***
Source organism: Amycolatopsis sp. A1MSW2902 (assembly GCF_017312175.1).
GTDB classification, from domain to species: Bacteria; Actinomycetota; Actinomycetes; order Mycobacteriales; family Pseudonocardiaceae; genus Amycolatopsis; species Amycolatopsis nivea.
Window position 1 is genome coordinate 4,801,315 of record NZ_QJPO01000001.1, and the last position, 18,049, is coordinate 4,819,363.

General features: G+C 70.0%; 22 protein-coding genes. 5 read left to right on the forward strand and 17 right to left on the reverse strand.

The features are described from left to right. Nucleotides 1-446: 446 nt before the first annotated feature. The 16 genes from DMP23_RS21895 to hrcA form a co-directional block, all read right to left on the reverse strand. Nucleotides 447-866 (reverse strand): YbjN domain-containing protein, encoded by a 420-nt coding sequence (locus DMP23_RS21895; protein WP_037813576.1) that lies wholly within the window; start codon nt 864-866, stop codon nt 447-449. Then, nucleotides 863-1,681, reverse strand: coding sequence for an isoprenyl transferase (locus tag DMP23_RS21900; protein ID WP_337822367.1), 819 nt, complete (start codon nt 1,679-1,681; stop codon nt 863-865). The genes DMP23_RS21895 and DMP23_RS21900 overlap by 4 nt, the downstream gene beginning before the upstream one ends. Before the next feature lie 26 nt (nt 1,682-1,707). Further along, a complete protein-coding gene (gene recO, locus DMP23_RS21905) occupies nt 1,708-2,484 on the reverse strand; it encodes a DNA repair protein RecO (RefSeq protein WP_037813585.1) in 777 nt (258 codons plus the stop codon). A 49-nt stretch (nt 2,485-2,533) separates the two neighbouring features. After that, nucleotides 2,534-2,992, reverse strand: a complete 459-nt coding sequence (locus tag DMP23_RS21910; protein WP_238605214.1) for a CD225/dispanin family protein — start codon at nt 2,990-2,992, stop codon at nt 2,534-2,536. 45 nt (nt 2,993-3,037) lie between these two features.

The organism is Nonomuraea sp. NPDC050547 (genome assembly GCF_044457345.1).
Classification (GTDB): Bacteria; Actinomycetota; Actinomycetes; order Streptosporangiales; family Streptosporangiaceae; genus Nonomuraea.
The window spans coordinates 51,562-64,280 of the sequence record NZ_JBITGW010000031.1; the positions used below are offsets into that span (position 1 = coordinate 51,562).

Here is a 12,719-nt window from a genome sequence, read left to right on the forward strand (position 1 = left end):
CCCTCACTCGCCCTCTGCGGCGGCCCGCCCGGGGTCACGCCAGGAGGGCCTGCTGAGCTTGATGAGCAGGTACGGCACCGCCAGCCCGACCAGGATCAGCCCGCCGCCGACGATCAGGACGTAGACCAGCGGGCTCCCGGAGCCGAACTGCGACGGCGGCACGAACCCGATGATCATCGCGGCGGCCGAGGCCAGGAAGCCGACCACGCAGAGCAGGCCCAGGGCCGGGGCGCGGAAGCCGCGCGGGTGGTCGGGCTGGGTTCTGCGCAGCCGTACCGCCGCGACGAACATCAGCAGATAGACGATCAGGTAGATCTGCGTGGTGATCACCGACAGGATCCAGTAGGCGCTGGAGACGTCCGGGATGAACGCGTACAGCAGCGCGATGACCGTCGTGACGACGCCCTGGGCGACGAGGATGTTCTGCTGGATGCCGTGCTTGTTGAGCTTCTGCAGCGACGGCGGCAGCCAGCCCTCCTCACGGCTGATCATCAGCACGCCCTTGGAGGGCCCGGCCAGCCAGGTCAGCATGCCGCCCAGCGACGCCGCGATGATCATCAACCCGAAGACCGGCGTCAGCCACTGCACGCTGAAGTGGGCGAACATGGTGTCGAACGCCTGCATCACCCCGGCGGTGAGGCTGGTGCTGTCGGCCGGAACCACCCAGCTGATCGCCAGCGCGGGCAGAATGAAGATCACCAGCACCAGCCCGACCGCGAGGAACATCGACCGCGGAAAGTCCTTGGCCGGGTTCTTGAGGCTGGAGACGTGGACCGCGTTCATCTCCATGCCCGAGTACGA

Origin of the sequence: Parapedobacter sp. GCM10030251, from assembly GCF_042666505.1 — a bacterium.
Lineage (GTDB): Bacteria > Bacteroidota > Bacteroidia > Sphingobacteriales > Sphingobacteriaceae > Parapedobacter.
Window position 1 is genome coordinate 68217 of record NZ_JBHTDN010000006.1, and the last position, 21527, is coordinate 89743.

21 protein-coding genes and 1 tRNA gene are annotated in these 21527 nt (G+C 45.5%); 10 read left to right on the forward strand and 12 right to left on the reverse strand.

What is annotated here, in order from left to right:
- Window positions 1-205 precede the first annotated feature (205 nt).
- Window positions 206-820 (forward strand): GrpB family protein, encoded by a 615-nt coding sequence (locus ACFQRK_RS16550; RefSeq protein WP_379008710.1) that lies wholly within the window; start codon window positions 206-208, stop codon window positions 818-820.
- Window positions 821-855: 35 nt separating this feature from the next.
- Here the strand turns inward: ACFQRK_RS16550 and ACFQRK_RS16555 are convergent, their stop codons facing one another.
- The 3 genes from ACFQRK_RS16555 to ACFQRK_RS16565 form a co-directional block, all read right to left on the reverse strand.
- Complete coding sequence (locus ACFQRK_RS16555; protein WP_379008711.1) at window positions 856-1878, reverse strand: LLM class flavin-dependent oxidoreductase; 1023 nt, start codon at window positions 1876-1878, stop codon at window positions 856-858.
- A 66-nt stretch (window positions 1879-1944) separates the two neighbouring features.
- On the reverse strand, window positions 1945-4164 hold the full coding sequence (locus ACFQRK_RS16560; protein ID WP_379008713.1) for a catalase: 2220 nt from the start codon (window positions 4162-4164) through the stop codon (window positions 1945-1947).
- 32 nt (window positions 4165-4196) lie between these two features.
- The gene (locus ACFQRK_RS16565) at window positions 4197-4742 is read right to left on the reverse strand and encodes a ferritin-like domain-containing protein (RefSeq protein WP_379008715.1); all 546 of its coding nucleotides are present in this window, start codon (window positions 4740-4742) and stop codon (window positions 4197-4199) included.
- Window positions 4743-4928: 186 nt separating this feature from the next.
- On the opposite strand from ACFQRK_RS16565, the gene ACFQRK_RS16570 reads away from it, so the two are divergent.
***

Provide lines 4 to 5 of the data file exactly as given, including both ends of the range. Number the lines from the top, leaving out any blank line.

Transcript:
General features: G+C 70.0%; 22 protein-coding genes. 5 read left to right on the forward strand and 17 right to left on the reverse strand.

The features are described from left to right. Nucleotides 1-446: 446 nt before the first annotated feature. The 16 genes from DMP23_RS21895 to hrcA form a co-directional block, all read right to left on the reverse strand. Nucleotides 447-866 (reverse strand): YbjN domain-containing protein, encoded by a 420-nt coding sequence (locus DMP23_RS21895; protein WP_037813576.1) that lies wholly within the window; start codon nt 864-866, stop codon nt 447-449. Then, nucleotides 863-1,681, reverse strand: coding sequence for an isoprenyl transferase (locus tag DMP23_RS21900; protein ID WP_337822367.1), 819 nt, complete (start codon nt 1,679-1,681; stop codon nt 863-865). The genes DMP23_RS21895 and DMP23_RS21900 overlap by 4 nt, the downstream gene beginning before the upstream one ends. Before the next feature lie 26 nt (nt 1,682-1,707). Further along, a complete protein-coding gene (gene recO, locus DMP23_RS21905) occupies nt 1,708-2,484 on the reverse strand; it encodes a DNA repair protein RecO (RefSeq protein WP_037813585.1) in 777 nt (258 codons plus the stop codon). A 49-nt stretch (nt 2,485-2,533) separates the two neighbouring features. After that, nucleotides 2,534-2,992, reverse strand: a complete 459-nt coding sequence (locus tag DMP23_RS21910; protein WP_238605214.1) for a CD225/dispanin family protein — start codon at nt 2,990-2,992, stop codon at nt 2,534-2,536. 45 nt (nt 2,993-3,037) lie between these two features.